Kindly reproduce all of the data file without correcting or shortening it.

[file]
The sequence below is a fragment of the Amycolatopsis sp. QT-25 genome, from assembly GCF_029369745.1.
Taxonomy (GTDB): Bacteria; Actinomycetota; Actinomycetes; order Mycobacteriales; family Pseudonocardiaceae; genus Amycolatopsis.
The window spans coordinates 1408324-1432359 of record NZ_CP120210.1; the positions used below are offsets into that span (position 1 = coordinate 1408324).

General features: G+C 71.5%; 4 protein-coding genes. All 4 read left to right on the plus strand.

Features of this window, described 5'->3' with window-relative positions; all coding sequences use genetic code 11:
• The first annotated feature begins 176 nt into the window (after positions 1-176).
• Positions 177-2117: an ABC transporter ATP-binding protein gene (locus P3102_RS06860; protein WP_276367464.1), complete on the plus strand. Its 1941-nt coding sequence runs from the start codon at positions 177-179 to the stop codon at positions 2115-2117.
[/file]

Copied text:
The sequence below is a fragment of the Amycolatopsis sp. QT-25 genome, from assembly GCF_029369745.1.
Taxonomy (GTDB): Bacteria; Actinomycetota; Actinomycetes; order Mycobacteriales; family Pseudonocardiaceae; genus Amycolatopsis.
The window spans coordinates 1408324-1432359 of record NZ_CP120210.1; the positions used below are offsets into that span (position 1 = coordinate 1408324).

General features: G+C 71.5%; 4 protein-coding genes. All 4 read left to right on the plus strand.

Features of this window, described 5'->3' with window-relative positions; all coding sequences use genetic code 11:
• The first annotated feature begins 176 nt into the window (after positions 1-176).
• Positions 177-2117: an ABC transporter ATP-binding protein gene (locus P3102_RS06860; protein WP_276367464.1), complete on the plus strand. Its 1941-nt coding sequence runs from the start codon at positions 177-179 to the stop codon at positions 2115-2117.